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Religion news in brief

Wednesday - 3/12/2014, 12:14pm  ET

The head of the Franciscan convent of St. Francesco a Ripa, Friar Stefano Tamburo, uses a tablet device to check the Kickstart page promoting the conservation works required in the cell that St. Francis of Assisi is believed to have used when visiting the convent in Rome, Friday, Feb. 28, 2014. The friars who run the St. Francis a Ripa church in Rome's Trastevere neighborhood are launching a Kickstarter online fundraising campaign Tuesday, March 11, 2014, to try to raise the $125,000 to restore the tiny cell where St. Francis stayed when he came to Rome to see the pope, The Associated Press has learned. Rather than ask for funding from the Italian government, which owns the church and is responsible for its upkeep, the friars decided on this more democratic crowdfunding initiative thinking it more in keeping with the Franciscan tradition of seeking alms for just what they need, spreading the faith as they beg, and making sure the poor are the priority. (AP Photo/Domenico Stinellis)

The Associated Press

House approves individual religious exemption to health care law

WASHINGTON (AP) -- Individuals who practice faith healing instead of seeking medical attention would be exempt from the health care law's insurance requirement under legislation passed Tuesday by the House.

The bill would exempt Americans who notify the IRS that covered health care would violate their "sincerely held religious beliefs." Illinois Congressman Aaron Schock (SHAHK) said insincere applicants would forfeit the exemption and be fined if they voluntarily sought medical treatment.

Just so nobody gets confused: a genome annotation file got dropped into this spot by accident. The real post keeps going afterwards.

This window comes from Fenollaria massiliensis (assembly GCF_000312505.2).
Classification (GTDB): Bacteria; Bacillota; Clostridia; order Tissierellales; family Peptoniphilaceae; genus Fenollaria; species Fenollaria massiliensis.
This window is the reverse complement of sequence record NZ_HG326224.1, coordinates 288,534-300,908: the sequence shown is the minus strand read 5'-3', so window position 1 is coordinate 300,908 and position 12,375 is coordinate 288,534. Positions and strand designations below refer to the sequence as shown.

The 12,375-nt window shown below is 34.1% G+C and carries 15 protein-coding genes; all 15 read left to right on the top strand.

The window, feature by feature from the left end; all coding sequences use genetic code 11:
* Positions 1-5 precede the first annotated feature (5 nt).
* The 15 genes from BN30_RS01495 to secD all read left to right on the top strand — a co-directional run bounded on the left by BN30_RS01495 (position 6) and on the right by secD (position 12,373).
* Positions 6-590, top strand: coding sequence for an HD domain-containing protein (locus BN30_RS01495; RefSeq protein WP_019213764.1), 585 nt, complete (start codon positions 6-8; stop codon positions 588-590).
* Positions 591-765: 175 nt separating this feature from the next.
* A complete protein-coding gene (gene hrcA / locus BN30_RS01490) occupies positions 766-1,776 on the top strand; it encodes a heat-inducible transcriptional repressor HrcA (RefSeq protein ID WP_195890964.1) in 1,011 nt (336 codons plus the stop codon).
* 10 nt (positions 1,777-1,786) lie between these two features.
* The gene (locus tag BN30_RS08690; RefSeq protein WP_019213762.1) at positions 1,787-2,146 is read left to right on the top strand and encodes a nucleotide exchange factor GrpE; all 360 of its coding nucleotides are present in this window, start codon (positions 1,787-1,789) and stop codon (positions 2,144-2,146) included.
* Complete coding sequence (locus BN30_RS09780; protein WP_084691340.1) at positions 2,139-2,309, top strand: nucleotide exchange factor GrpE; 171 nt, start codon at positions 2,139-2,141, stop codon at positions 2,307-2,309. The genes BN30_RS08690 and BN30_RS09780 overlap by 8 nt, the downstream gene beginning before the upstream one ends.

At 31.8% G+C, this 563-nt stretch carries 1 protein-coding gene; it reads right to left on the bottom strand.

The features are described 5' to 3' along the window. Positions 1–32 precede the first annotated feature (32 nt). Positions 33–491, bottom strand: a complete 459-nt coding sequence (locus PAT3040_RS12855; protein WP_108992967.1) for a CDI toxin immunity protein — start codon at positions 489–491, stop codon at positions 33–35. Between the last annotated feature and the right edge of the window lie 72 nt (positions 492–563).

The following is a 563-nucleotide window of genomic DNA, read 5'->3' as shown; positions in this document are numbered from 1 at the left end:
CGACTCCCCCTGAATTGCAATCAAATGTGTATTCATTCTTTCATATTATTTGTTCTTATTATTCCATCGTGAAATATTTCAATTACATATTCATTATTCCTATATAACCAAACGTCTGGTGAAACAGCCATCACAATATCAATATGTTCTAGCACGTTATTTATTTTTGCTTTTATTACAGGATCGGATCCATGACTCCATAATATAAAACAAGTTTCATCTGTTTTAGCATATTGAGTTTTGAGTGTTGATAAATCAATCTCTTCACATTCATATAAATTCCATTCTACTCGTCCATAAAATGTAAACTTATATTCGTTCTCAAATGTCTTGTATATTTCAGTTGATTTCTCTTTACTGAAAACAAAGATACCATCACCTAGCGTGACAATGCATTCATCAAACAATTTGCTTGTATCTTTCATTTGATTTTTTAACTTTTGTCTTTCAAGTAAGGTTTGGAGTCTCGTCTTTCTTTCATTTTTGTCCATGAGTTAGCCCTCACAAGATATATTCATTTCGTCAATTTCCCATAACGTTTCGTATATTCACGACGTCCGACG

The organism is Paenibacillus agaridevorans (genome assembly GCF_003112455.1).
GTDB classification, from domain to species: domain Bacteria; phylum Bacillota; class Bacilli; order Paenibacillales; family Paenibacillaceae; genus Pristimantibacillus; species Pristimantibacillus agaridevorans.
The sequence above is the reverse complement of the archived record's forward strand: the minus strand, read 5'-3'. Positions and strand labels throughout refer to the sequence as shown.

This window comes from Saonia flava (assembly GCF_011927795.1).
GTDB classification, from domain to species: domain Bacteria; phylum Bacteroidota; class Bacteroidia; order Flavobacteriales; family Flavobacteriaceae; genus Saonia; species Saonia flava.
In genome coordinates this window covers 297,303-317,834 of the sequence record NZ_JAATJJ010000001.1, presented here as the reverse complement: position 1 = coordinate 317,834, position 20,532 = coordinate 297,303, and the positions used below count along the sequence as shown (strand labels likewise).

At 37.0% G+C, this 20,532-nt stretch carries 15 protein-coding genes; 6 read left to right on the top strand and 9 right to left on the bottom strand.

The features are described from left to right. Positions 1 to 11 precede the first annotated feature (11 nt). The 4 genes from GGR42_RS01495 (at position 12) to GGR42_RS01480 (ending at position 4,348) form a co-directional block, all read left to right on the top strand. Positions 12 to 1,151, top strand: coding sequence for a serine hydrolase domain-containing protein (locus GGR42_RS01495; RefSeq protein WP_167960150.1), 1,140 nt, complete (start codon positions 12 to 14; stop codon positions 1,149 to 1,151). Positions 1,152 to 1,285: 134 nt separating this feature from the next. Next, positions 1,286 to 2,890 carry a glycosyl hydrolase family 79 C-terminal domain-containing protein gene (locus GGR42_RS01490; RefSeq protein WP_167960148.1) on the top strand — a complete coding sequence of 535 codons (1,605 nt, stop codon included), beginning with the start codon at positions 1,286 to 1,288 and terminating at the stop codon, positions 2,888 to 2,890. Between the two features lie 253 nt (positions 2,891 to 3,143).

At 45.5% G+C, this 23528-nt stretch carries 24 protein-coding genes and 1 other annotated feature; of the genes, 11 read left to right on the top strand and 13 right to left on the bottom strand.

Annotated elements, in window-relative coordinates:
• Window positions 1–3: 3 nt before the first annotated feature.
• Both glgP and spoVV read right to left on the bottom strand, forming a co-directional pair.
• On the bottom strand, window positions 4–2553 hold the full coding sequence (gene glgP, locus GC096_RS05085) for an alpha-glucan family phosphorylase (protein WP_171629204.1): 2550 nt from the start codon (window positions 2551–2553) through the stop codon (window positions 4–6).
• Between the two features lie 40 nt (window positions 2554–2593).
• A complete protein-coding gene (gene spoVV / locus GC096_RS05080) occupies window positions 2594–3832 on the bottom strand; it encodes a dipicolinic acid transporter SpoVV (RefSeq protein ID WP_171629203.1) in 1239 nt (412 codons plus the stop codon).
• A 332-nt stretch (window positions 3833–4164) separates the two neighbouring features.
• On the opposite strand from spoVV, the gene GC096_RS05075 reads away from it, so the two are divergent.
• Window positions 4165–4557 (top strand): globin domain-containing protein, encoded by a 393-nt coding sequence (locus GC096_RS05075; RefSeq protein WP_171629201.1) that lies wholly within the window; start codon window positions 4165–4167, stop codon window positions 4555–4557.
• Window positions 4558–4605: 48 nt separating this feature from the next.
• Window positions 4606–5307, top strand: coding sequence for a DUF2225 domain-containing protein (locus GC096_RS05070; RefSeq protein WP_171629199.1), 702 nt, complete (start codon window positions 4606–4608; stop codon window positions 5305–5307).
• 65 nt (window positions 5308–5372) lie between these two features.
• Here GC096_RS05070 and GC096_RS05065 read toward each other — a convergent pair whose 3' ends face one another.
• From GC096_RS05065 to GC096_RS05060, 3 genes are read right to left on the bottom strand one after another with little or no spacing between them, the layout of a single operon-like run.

California Democrat Henry Waxman warned that the legislation would force the IRS to approve almost all requests for the exemption or try to determine whether religious beliefs are "sincerely held." He said the IRS also would have difficulty determining whether an exempt person's medical treatment was voluntary.

The legislation passed after Schock said lawmakers were sworn "before God to protect the religious freedoms of every American." It's unlikely to pass the Democratic Senate.

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Donations taken from safe at Osteen's megachurch

HOUSTON (AP) -- Authorities are investigating after $600,000 in checks and cash was stolen from a safe at Pastor Joel Osteen's Houston megachurch, which has one of the largest congregations in the country.

Police spokesman Kese Smith said Tuesday $200,000 in cash and $400,000 in checks were stolen from a safe sometime between 2:30 p.m. Sunday and 8:30 a.m. Monday.

The theft was reported Monday morning by a church employee and an off-duty sheriff's deputy who provides security at the facility. Smith said no arrests have been made.

In a statement issued Monday, Lakewood Church said the money and checks taken, as well as some envelopes with written credit card information, were limited to funds given during this past weekend's Saturday and Sunday services.

More than 40,000 people attend weekly services led by Osteen, whose televised sermons reach nearly 100 countries.